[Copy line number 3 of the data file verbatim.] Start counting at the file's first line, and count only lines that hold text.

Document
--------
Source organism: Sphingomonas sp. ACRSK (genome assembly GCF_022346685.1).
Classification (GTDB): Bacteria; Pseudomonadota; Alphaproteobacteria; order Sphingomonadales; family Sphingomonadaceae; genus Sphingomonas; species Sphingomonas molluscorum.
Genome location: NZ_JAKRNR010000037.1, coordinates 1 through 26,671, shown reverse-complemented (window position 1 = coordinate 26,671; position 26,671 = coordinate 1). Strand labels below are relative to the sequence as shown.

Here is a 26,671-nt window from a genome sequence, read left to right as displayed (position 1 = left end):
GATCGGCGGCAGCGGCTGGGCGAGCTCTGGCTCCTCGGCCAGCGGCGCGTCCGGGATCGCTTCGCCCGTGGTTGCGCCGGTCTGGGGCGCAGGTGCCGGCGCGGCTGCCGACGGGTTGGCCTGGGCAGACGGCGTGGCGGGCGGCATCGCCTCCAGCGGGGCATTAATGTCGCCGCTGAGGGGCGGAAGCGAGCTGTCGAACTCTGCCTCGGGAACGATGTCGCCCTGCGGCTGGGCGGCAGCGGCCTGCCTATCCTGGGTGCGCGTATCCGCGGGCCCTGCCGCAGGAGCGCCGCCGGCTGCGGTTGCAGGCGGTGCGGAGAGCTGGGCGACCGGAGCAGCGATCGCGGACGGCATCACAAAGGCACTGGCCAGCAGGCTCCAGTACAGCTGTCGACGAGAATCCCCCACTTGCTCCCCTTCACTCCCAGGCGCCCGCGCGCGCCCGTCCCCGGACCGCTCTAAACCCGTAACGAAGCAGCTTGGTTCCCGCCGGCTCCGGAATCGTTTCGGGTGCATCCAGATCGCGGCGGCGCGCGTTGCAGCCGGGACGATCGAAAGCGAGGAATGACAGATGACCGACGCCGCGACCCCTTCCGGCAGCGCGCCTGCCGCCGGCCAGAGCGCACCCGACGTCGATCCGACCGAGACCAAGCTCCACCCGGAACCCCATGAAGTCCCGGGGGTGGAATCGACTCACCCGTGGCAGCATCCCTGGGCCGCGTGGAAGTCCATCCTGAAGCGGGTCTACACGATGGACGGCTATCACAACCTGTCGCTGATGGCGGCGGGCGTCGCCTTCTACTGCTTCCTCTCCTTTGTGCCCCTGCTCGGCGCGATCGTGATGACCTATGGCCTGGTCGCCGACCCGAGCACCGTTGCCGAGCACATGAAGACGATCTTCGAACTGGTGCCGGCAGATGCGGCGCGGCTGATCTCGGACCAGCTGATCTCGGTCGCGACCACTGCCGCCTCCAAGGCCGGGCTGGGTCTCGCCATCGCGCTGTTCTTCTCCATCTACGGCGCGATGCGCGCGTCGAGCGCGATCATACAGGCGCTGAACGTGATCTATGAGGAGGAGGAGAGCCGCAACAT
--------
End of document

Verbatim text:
Genome location: NZ_JAKRNR010000037.1, coordinates 1 through 26,671, shown reverse-complemented (window position 1 = coordinate 26,671; position 26,671 = coordinate 1). Strand labels below are relative to the sequence as shown.